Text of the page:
Canada Day tends to put one in a reflective mood, especially soccer fans in this country who have been deprived the pleasure of seeing Canada compete at the World Cup in South Africa.
Some might be contemplating the future of the national team and whether or not it will qualify for the 2014 tournament in Brazil. But more than likely the majority of fans will be looking back in time — to 1986, to be specific.
It's hard to believe that 24 years have passed since the Canadian national team qualified for the World Cup for the first — and to this day the only — time in its history.
Mexico was where Canada rubbed shoulders with soccer's elite, but before heading south there was the small matter of qualifying for the tournament, which was achieved with a 2-1 win over Honduras on Sept. 14, 1985 in St. John's.
"The was the greatest day of my soccer career," Tony Waiters, who served as coach of Canada's national team from 1981-86, told CBCSports.ca.
"We knew going against the Central Americans that we wouldn’t out-skill them, so we had to play to our strengths and make it very difficult for the opposition."
Bobby Lenarduzzi, a defender on the team, can recall the dying moments of the game, which "seemed to pass so slowly" that he thought the match would never end.
"The ball was in their half and I knew time was winding down, so I was starting to allow myself the excitement of waiting for the final whistle," Lenarduzzi said. "And when it went it was a little surreal — we finally managed to do it and qualify."
Qualifying was the first step down the pathway to Mexico. The second step was an intense training camp held in Colorado. Waiters put his players through a gruelling series of practice sessions, held at altitude to acclimatize them to the conditions in Mexico. Waiters emphasized hard work and felt that, if nothing else, his squad of former NASL stars and players who plied their trade in the Major Indoor Soccer League would not be beaten because they were unfit.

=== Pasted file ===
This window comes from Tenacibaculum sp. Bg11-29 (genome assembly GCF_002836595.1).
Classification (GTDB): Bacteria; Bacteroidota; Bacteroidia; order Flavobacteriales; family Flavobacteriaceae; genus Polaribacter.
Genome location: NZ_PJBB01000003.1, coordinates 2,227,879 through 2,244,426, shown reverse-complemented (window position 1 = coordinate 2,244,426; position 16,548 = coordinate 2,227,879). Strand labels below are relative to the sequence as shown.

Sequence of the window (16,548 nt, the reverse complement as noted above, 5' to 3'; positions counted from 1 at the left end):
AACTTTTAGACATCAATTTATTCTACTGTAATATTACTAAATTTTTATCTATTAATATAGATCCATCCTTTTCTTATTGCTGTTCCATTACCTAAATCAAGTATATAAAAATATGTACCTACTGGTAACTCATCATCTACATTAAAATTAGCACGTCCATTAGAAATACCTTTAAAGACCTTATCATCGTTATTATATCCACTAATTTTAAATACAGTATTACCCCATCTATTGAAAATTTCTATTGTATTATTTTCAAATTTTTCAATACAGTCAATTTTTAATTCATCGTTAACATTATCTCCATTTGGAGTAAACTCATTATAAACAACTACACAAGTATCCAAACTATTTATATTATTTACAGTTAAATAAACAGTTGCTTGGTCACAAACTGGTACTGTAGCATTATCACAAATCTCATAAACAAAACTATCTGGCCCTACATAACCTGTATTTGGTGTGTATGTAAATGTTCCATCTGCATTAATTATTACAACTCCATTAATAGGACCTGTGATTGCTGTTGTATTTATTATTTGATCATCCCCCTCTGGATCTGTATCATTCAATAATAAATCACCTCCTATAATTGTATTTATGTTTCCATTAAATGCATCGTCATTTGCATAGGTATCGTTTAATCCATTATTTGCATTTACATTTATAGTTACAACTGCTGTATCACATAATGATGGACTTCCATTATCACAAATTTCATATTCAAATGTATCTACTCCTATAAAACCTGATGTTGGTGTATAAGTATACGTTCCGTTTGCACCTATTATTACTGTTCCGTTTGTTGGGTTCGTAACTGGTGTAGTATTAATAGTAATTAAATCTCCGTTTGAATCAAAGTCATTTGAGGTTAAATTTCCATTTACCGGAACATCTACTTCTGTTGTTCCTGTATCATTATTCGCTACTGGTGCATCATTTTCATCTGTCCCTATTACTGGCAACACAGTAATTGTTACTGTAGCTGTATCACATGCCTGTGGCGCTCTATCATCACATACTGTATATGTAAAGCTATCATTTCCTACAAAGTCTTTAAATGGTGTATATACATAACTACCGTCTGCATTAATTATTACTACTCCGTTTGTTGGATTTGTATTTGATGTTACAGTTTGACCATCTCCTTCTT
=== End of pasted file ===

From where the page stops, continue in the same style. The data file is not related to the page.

"We certainly weren’t the best team in the tournament by a long way, in terms of skill. But I’d say we were the fittest team," said Waiters, a former goalkeeper who earned five caps for the English national team during his playing career.
"We had great commitment from the players. Bruce Wilson was the captain and he was a fitness fanatic. Bobby Lenarduzzi was a great trainer. Paul James was the best of all in terms of endurance and Randy Ragan had great commitment."
At the time, Waiters' conservative tactical approach to the game didn’t exactly go over well with the players.
"There were afew of us who would have preferred to try to be a little willing to play out of the back," Lenarduzzi admitted. "But I think looking back at it now, Tony did exactly the right thing and what we needed to do. He had us minimize the risk and made sure we were well-organized defensively so that we knew what we needed to do when the other team had the ball.
"When we had possession it was about getting the ball to the front man and trying to get the defence turned. We didn’t have the kind of players who could play the ball around. We played the percentages and it was the right way to go."
Waiters preached a conservative playing style because he didn’t want a repeat from four years earlier, when fellow CONCACAF side El Salvador suffered one of the heaviest defeats in World Cup history.
"My biggest concern going to the World Cup was that we were going to be blown out of the water. El Salvador went to Spain in 1982 and lost 10-1 to Hungary, so I wanted to avoid that."
First up for Canada in Mexico was a match against France, then the reigning European champions. It was a French side that was touted among the tournament favourites, and boasted world-class players the calibre of Michel Platini, Jean Tigana and Alain Giresse.
Waiters wasn't star-struck, though, and played up his team’s chances before the game.
"I downplayed the opposition. I got a video of France and showed it to the players without the TV commentary, and pointed out their mistakes and errors. I was trying to make the point that we’re all human beings and that they could be beaten," Waiters said.
Waiters wasn't in awe of the French, but the same couldn’t be said for his players.